National Heroes Park, Kingston

Cenotaph, National Heroes Park, Kingston.
Cenotaph, National Heroes Park, Kingston.

A series of moving sculptures commemorates the Jamaican National Heroes. Nestled in downtown Kingston is the welcoming tranquil space of National Heroes Park. The park has had a lively history and for over one hundred years was variously used as a racecourse and site for the occasional visiting circus. However, since 1973 this special space has been honouring Jamaican National Heroes, former Prime Ministers and other celebrated Jamaicans – who are interned to the north of the park.

1. The Right Excellent Sir Alexander Bustamante.

Bustamante memorial.
Bustamante memorial, National Heroes Park, Kingston.

Sir Alexander Bustamante was a statesmen, a politician, labour leader, defender of the poor and the first Prime Minister of Independent Jamaica. One of the architects of modern Jamaica and a founder of the Jamaica Labour Party. Through the Bustamante Industrial Trade Union he led the fight for workers and their families forging better living standards and job security. He was instrumental in launching the political revolution of 1930 that ushered in a new era in Jamaican history.

2. The Right Excellent Norman Washington Manley.

The Right Excellent Norman Washington Manley
Norman Manley memorial.

Often referred to as the “father of nationalist movement” and “founder of the People’s National Party,” Norman Washington Manley was a statesman, lawyer and visionary. In addition to dedicating himself to the cause of the workers during the 1938 labour troubles, Manley is credited with leading the team that negotiated Jamaica’s independence from Britain. He became Jamaica’s National Hero in 1969.

3. The Right Excellent Marcus Mosiah Garvey.

Marcus Garvey memorial and tomb. National Heroes Park, Kingston.
Marcus Garvey memorial and tomb. National Heroes Park, Kingston.

Garvey exemplifies the spirit of Jamaican national heroes.  With his rallying cry, “Up you mighty race, you can accomplish what you will,” Marcus Mosiah Garvey inspired Black people throughout the world to have a sense of pride in their African heritage. As a Black nationalist and political thinker, he was deeply concerned about the living and working conditions of his people.  Garvey died in England in 1940 and was buried there. In 1964, his remains were brought to Jamaica and re-interred at the site of his monument in National Heroes Park.  Garvey’s legacy can be summed up in the philosophy he taught – race pride, the need for African unity; self-reliance; the need for black people to be organised and for rulers to govern on behalf of the working classes. For his works and the awakening he brought to black people, he was proclaimed Jamaica’s first National Hero in 1964.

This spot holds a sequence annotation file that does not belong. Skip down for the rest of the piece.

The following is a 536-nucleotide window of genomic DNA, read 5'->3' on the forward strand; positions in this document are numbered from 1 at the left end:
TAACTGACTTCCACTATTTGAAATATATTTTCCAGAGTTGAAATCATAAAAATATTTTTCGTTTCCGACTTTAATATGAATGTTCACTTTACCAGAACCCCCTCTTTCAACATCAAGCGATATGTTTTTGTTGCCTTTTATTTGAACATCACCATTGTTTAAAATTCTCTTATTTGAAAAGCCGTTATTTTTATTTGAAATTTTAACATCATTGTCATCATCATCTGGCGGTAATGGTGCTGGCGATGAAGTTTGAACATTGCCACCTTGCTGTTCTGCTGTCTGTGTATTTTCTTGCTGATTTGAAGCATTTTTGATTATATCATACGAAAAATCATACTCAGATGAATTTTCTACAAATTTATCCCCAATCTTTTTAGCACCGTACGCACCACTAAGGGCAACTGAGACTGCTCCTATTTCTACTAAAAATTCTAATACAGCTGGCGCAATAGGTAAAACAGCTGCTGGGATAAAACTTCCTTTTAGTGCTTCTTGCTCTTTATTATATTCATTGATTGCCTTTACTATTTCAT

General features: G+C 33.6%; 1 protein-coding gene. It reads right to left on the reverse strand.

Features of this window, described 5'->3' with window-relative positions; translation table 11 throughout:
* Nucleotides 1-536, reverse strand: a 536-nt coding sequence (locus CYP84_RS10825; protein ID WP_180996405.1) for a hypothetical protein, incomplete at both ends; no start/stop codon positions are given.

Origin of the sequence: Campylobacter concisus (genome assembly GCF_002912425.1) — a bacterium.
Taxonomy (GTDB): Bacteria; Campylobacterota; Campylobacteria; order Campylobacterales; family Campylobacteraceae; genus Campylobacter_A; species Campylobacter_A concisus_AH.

4. The Right Excellent Nanny of the Maroons.

Nanny of the Maroons memorial.
Nanny of the Maroons memorial.

Nanny was leader of the Maroons at the beginning of the 18th Century. Nanny was an outstanding military leader, skilled in guerrilla warfare practiced by the eastern Maroons to confuse the British. Said to have supernatural powers, Nanny was an important figure in the fight against the British during the first Maroon War 1720-1739. She led with courage and inspired in her warriors that special spirit of freedom and independence. Nanny was declared a Jamaican National Hero in 1975 and her portrait can be found on the $500 Jamaican dollar bill – colloquially known as a “Nanny”.

5. and 6. The Right Excellent George William Gordon and The Right Excellent Paul Bogle.

William Gordon and Paul Bogle memorials.
William Gordon and Paul Bogle memorials.

 

Rt. Excellent Paul Bogle.
The arches of the Bogle and Gordon monument are symbolic of ten fingers and the finish of the arches has been roughened to symbolize hands that toiled during slavery.

Two Jamaican National heroes, Paul Bogle a Baptist Deacon and George William Gordon a politician emerged as defenders of the rights of the poor and oppressed in the Post Emancipation era. It was a time of great hardship and injustice which resulted in a series of protests, culminating in the 1865 Morant Bay rebellion. Both Bogle and Gordon were arrested and executed for their role in the protest. But the protests proved a turning point in the nation’s history. Both men were named Jamaican National Heroes in 1969.

7. The Right Excellent Samuel Sharpe.

Samuel Sharpe memorial.
Samuel Sharpe memorial.

“I’d rather die on yonder gallows than live in slavery”, Samuel Sharpe, a Baptist deacon, was credited as the leader of the 1831 Christmas Rebellion in the western section of the island; which acted as a catalyst for the passage of the Abolition Bill in 1833, thus convincing the British government to end slavery on the island. Sharpe was hanged on May 23, 1832 for his role in the rebellion.  The cross represents passivity and echoes Sam Sharpe’s religious beliefs. Sharpe was declared a Jamaican National Hero in 1975.

Text taken from NHP, Kingston moment signage.